Although endemic in West Africa, for the past three years Nigeria has seen a steady decline in the number of Lassa Fever cases – and deaths – with the last significant outbreak reported in 2012.
Last year, Nigeria reported only 250 cases (likely a substantial under count) and 8 deaths. By contrast – in 2012 – 117 deaths were recorded.
Lassa is a Viral Hemorrhagic Fever (VHF), although it is nowhere near as virulent as Ebola or Marburg. The Lassa virus is commonly carried by multimammate rats, a local rodent that often likes to enter human dwellings.
Exposure is typically through the urine or dried feces of infected rodents, and roughly 80% who are infected only experience mild symptoms. The overall mortality rate is believed to be in the 1%-2% range, although it runs much higher (15%-20%) among those sick enough to be hospitalized.
Like many other hemorrhagic fevers, person-to-person transmission may occur with exposure to the blood, tissue, secretions, or excretions of an individual, although the CDC reassures:
Casual contact (including skin-to-skin contact without exchange of body fluids) does not spread Lassa virus. Person-to-person transmission is common in health care settings (called nosocomial transmission) where proper personal protective equipment (PPE) is not available or not used. Lassa virus may be spread in contaminated medical equipment, such as reused needles.
Over the past couple of days alarm bells have started ringing in Nigeria as it was revealed that 86 Lassa cases have been reported from 10 states over the past 6 weeks, and of those, 40 have died.
An initial mortality rate (among hospitalized cases) of 46% – roughly triple that normally expected.
While this high mortality rate is getting a lot of press, this is a relatively small sample, there is often a bias towards identifying the most critically ill subset of patients early in any outbreak, and that there may be unreported co-factors at work here.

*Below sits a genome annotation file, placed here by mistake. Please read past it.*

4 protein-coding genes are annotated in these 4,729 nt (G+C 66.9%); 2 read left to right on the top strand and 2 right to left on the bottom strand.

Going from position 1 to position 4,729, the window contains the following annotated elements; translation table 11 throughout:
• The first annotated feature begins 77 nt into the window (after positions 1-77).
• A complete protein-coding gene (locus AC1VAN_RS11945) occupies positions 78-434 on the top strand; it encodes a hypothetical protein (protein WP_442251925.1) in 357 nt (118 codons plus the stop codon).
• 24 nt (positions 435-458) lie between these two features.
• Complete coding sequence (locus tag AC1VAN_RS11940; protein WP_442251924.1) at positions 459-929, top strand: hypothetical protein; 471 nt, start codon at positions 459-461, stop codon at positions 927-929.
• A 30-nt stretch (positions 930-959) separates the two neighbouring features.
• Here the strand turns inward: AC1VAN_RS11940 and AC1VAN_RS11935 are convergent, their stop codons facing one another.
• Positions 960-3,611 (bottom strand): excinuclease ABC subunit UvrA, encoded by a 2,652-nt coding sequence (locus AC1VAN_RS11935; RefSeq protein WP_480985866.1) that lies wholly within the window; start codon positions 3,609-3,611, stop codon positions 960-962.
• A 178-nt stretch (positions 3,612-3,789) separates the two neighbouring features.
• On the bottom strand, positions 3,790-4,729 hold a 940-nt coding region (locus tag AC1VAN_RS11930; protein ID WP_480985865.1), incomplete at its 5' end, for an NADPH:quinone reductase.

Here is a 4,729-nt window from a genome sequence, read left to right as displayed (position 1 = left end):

All of which could help to skew the mortality figures higher.
Forty deaths in such a short time period, however, is a substantial jump over recent years. Last night (Friday), the Health Minister Isaac Adewole, speaking at a news conference, announced the latest case counts and called the number of deaths `unusual’.
This report from NAIJ.COM.
Lassa Fever Kills 40 In 10 States
Isaac Adewole, the minister of health, has confirmed that 40 people have died in Nigeria in a suspected outbreak of Lassa fever.
Speaking at a news conference in Abuja, the minister said: “The total number (of suspected cases) reported is 86 and 40 deaths, with a mortality rate of 43.2 percent.”
He also warned Nigerians that the disease has already spread to ten states in the six weeks since the first case was reported.
Seven of the affected states are in the north: Bauchi, Nasarawa, Niger, Taraba, Kano, Plateau and Gombe, while the remaining three are in the south: Rivers, Edo and Oyo.
The twitter hashtag #Lassafever is seeing a lot of traffic overnight, with @EbolaAlert posting public health infographics and links.
While Lassa is unlikely to spark a major epidemic, the same could have been said for Ebola a couple of years ago. Of late – when it comes to infectious diseases – conventional wisdom has suffered some setbacks.
So we’ll keep an eye on this outbreak, and I’ll report back any significant information.